Ant And Bee

28/04/2014 08:53 | Updated 20 May 2015

Ant and Bee

When I started writing Kids' Book Club for Parentdish, the Ant and Bee books were near the top of my list of nostalgic must-reads of childhood.

But when I tried to find out who published them now, I was saddened to see they were out of print and had been for years.

In fact, vintage copies from the 70s and 80s were selling for more than I could afford on Amazon and Ebay - they had become collectors' items.

So I was thrilled to discover recently that children's publisher Egmont has started reprinting the Ant and Bee series.

The little books look the same as ever - perfect for small hands, with seriously quirky illustrations of the loveable stick-legged main characters - Ant with his bowler hat and walking stick; and Bee with a jaunty red hat and an umbrella.

Angela Banner's pictures capture a childlike view of the world - they are very two-dimensional and simple, with no worries about perspective, primary colours, and tons of symbolism. This is a world where Ant and Bee can be the size of a man's head, and that man is carrying them and a dog in a hat in a wheelbarrow.

The whole point of the Ant and Bee books (which I never noticed as a child but obviously do now) is to teach the ABC and simple words - hence Ant and Bee for A and B. The first book in the series, Ant and Bee, links 26 three-letter words in alphabetical order.

What I love about it is that by the end of the alphabet Angela Banner was obviously hard put to get suitable three letter words out of U and X - so she uses umbrella for U, only because it's got too many letters, she puts a picture of an umbrella in the text instead. And for X, she explains, 'when xxx is drawn on paper then xxx is kisses'.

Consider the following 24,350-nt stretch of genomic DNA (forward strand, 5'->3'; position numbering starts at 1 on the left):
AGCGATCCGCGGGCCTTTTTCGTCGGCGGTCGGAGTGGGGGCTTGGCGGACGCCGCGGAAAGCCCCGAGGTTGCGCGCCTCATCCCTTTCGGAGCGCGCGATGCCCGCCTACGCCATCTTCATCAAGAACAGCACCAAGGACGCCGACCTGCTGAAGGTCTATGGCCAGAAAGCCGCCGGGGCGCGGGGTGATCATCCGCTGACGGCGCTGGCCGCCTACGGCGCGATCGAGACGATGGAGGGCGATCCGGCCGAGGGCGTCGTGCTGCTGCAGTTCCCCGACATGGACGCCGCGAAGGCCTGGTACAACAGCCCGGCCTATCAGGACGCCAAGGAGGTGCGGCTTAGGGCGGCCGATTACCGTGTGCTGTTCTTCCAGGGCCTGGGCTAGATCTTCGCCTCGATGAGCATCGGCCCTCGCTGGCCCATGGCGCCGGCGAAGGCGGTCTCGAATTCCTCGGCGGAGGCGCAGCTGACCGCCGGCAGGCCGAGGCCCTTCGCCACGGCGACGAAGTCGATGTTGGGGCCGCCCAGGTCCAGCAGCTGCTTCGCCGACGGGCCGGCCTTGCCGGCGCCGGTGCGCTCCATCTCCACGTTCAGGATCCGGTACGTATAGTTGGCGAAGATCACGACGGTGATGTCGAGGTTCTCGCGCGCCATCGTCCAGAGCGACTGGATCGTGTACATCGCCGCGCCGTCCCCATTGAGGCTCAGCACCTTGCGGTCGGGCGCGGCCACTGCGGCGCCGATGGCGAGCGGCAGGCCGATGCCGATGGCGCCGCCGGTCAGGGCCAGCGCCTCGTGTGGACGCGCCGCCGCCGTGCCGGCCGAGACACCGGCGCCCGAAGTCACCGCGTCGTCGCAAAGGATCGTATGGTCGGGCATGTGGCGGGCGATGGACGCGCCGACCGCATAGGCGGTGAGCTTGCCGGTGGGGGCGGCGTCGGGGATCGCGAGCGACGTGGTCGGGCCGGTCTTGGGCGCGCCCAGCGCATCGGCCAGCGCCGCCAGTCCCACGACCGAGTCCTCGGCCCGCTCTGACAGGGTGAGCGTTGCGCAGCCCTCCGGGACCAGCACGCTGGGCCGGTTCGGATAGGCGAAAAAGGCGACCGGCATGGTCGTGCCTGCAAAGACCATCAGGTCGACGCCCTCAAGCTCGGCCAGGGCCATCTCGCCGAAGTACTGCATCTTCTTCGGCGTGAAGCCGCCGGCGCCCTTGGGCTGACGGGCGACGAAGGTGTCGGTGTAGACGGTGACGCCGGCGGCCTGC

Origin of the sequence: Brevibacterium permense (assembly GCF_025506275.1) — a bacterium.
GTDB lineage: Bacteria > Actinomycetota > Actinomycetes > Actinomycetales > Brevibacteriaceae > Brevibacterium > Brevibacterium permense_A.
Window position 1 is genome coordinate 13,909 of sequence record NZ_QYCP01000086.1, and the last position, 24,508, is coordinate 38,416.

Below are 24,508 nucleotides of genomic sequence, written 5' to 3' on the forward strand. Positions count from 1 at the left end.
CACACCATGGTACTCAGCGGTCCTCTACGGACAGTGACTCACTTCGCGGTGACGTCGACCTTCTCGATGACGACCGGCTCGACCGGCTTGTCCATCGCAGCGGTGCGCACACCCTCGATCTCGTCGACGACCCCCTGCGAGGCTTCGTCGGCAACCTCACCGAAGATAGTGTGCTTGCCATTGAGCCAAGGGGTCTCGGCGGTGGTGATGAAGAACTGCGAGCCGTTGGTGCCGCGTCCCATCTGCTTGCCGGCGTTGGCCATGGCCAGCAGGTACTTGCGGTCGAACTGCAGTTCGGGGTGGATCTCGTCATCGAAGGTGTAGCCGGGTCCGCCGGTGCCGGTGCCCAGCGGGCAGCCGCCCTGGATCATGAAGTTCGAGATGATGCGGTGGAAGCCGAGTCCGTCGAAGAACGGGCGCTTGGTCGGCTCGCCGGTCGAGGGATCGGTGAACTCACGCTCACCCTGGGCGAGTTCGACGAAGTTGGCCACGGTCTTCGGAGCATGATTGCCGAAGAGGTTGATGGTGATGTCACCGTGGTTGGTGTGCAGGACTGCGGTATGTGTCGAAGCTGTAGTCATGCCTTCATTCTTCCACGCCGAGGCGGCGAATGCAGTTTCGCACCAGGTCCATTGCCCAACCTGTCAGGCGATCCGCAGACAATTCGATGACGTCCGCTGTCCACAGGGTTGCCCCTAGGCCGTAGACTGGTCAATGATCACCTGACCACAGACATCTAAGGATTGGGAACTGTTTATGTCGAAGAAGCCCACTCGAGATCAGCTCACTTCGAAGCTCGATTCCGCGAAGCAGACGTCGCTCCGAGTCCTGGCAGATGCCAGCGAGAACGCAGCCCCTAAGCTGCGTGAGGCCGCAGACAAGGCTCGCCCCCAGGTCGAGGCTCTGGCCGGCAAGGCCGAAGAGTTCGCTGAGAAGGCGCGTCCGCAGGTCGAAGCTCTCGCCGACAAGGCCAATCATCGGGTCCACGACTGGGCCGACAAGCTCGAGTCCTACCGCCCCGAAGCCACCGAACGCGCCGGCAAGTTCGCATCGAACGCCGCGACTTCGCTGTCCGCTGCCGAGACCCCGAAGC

These curious little books got right inside my head as a child - I remember being inspired by them to write and illustrate my own stories when I was five; and sitting with my friend, turning over the pages of Around the World with Ant and Bee, Ant and Bee Time, and Ant and Bee and the Rainbow, in total fascination.

So far only three of the books have been reissued by Egmont, but three more will come out later this year.

Angela Banner started writing and illustrating the 13 Ant and Bee books in the 1950s when she was teaching her own son how to read. She is a mysterious author - Google her and you'll find next to nothing about her.

So who was she?

Well, she's now 90, and doesn't appear to have wanted to become famous; she hasn't done any press with the recent reissues. Her publishers can't tell me much about her, but do say that she is in a nursing home, and yet she did re-illustrations for the new editions of the books.

She is clearly an extraordinary woman. If only we could know more about her.


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